EMERGING MARKETS-Malaysian stocks, ringgit slip as political tension weighs

    * Graphic: World FX rates
    * Graphic: Foreign flows into Asian stocks
    * Ringgit dips 0.2%, Malaysian stocks off nearly 0.8% 
    * Emergency request rejection spares economic crisis -
    * Taiwan dollar at two-week high, up 1.1%

    Oct 26 (Reuters) - Malaysian stocks stumbled on Monday as
political uncertainty in the Southeast Asian nation grew after
the king rejected a request by the prime minister to declare a
state of emergency in response to the coronavirus crisis.
    Broader Asian stocks and currencies were subdued, as a surge
in coronavirus cases in the United States and Europe threatened
hopes for a global economic recovery, adding to uncertainty
posed by the looming U.S. presidential election.

    Malaysian King Al-Sultan Abdullah's rejection on Sunday of
the request for the emergency on Sunday is a major setback for
Prime Minister Muhyiddin Yassin, who is facing a leadership
challenge from an opposition leader and infighting within his
ruling coalition.
    The king's rejection has arguably spared the country a
deeper political and consequent economic crisis, analysts at
Mizuho wrote, noting that the emergency request could be
construed as a backdoor for the prime minister to retain
    "The real danger is that a state of emergency, if construed
as an undemocratic tool to out-manoeuvre, will inadvertently
exacerbate the PM's political woes, potentially plunging
Malaysia into deeper political uncertainty."
    The ringgit shed more than 0.2% against the dollar to
stand at a near four-week low, extending losses of around 0.3%
sustained on Friday after talk of the state of emergency request
first surfaced.
    The Malaysian stock index slipped 0.8% to its lowest
since Sept. 11, with glove maker Top Glove Corp the
biggest loser, down 2.5%. 
    Malaysia has seen a resurgence in coronavirus cases
recently, just as businesses and workers try to recover from the
economic blow of pandemic-led lockdowns.
    Thai shares struggled to hold on to gains and the
baht dipped slightly after a holiday-extended weekend,
as protests demanding the resignation of Prime Minister Prayuth
Chan-ocha continued.
    Shares had recovered slightly on Thursday after an emergency
decree aimed at ending months of protests against Chan-ocha's
government and the monarchy was revoked, after it brought tens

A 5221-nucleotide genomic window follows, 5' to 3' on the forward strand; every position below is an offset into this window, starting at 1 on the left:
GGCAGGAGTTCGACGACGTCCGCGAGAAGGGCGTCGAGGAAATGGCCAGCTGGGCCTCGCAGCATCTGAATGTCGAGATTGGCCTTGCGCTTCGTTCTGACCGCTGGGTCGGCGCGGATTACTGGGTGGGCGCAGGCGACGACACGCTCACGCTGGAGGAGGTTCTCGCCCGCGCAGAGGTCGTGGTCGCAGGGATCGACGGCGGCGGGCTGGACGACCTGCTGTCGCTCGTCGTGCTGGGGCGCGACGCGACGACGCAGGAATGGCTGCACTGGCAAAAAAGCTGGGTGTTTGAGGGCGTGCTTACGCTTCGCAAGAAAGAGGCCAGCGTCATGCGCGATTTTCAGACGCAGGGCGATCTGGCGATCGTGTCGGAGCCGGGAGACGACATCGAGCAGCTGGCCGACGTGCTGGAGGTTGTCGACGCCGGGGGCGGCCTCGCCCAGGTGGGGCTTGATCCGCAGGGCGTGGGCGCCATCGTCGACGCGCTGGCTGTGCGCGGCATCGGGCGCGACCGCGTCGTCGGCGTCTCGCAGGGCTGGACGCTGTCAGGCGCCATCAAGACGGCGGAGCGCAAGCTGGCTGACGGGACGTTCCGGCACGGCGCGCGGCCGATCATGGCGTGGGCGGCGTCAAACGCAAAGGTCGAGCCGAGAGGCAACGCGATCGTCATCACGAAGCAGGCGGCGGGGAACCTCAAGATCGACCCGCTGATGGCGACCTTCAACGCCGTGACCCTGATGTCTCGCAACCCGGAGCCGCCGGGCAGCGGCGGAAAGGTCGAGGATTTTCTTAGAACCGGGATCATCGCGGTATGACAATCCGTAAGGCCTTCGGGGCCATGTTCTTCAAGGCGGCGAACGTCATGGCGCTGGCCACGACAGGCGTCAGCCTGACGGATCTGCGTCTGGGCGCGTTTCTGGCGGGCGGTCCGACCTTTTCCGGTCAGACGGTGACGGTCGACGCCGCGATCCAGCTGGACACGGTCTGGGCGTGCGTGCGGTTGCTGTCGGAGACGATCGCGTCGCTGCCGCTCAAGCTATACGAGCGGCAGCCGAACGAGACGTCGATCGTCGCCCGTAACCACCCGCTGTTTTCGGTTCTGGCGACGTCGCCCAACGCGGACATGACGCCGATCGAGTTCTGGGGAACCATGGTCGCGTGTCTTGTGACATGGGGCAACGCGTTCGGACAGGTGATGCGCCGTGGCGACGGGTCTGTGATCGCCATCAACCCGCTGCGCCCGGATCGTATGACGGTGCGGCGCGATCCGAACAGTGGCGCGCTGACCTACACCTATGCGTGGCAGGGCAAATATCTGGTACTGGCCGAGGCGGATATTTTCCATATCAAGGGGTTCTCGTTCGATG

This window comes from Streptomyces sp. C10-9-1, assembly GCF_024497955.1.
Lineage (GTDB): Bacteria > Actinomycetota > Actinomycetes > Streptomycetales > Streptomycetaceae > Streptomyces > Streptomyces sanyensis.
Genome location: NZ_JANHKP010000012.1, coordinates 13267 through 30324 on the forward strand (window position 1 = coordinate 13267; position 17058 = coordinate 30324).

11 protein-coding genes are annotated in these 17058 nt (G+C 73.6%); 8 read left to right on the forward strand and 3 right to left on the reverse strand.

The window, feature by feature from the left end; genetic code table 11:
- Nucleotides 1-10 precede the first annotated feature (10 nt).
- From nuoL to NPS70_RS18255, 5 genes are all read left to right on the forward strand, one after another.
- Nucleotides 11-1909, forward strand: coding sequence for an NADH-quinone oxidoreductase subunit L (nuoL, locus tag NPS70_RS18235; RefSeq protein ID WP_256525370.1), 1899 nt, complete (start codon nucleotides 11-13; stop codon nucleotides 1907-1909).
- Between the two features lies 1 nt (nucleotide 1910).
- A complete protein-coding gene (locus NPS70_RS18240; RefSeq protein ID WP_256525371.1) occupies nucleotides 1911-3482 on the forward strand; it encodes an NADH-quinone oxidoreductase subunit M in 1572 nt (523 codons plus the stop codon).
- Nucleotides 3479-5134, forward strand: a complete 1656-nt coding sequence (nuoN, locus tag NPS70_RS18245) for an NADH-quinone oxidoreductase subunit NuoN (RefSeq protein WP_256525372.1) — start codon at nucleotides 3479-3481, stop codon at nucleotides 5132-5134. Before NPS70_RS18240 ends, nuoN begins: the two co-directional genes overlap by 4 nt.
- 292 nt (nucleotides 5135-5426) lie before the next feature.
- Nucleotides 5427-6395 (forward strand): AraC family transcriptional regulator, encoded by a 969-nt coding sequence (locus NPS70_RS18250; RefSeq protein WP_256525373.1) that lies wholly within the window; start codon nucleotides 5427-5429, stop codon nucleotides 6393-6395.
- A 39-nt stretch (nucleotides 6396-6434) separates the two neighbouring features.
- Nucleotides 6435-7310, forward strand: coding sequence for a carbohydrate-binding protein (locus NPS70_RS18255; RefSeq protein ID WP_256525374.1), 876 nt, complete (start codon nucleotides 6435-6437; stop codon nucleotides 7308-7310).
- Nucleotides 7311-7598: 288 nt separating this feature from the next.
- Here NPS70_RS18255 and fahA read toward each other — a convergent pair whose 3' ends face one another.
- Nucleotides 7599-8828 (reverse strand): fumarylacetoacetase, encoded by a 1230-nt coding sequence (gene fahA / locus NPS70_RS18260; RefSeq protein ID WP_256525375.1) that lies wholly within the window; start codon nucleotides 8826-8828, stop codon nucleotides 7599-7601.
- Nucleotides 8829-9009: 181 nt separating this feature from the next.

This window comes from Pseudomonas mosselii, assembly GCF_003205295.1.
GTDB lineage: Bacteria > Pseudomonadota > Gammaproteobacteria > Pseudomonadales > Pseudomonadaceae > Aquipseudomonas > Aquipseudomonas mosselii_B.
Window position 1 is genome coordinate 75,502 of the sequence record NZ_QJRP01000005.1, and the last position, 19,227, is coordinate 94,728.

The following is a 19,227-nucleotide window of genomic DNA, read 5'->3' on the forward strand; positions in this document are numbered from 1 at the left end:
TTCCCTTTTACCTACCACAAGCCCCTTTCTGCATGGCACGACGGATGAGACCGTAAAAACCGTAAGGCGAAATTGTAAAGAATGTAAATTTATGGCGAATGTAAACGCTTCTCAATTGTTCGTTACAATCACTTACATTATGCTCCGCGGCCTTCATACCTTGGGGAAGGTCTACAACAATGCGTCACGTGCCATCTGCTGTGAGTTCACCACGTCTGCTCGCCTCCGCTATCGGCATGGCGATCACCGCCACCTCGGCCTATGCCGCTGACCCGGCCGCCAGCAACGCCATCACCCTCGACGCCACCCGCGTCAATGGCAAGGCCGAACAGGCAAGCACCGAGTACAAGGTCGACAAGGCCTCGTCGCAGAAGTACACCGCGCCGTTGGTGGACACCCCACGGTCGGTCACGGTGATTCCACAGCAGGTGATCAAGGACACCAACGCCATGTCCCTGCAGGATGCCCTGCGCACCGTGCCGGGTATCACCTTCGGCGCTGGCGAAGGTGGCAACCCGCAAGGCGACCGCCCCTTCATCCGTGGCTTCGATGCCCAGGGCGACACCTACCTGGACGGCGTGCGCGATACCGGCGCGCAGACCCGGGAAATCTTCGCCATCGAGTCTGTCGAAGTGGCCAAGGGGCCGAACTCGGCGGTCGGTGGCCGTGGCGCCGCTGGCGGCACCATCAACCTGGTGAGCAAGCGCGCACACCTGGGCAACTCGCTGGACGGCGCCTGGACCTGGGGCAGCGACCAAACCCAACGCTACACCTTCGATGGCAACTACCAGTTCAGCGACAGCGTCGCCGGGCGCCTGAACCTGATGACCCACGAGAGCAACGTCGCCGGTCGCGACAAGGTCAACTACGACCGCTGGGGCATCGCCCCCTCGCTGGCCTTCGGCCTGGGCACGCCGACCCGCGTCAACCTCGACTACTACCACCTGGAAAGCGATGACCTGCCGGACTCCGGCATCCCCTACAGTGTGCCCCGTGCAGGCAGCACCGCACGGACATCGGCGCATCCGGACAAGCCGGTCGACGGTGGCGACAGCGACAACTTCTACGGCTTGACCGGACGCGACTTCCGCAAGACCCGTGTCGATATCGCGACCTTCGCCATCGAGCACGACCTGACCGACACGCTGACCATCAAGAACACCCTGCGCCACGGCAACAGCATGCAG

of thousands of people on to Bangkok's streets.
    Taiwan's dollar was among the most sought after
currencies in the session, gaining more than 1.1% to touch a
two-week high. 
    The currency is the region's top performer so far this year
with a 5.2% gain, as the work-from-home shift fuelled demand for
the country's key chip and semiconductor exports, offering a
buffer to the economic blow from the pandemic.
    ** Top gainers on the Jakarta stock index include
Provident Agro Tbk PT, up 21.94%, and Sky Energy
Indonesia Tbk PT, up 20.69% 
    ** In the Philippines, top index gainers were DMCI Holdings
Inc, up 3.29%, and Puregold Price Club Inc, 
up 2.82% 
    ** Indonesian 10-year benchmark yields fell 1.8 basis points
to 6.6%​​, while 3-year benchmark yields eased 3.2 basis points
to 5.23%​​ 
  Asia stock indexes and                               
 currencies at   0448 GMT                         
                    DAILY  YTD %               S  S YTD
                        %                  DAILY      %
 Japan              -0.21  +3.53           -0.15  -0.74
 China    <CNY=CFX  +0.01  +4.15           -0.72   6.70
 India              -0.12  -3.16           -0.24  -2.19
 Indones            +0.03  -5.22            0.71  -18.2
 ia                                                   7
 Malaysi            -0.22  -1.80           -0.52  -6.41
 Philipp            +0.06  +4.71            0.14  -16.9
 ines                                                 1
 S.Korea  <KRW=KFT  +0.39  +2.47           -0.29   7.11
 Singapo            -0.12  -1.07           -0.10  -21.3
 re                                                   4
 Taiwan             +1.06  +5.21            0.18   7.70
 Thailan            -0.03  -4.38           -0.09  -23.2
 d                                                    5

 (Reporting by Rashmi Ashok in Bengaluru; Editing by Muralikumar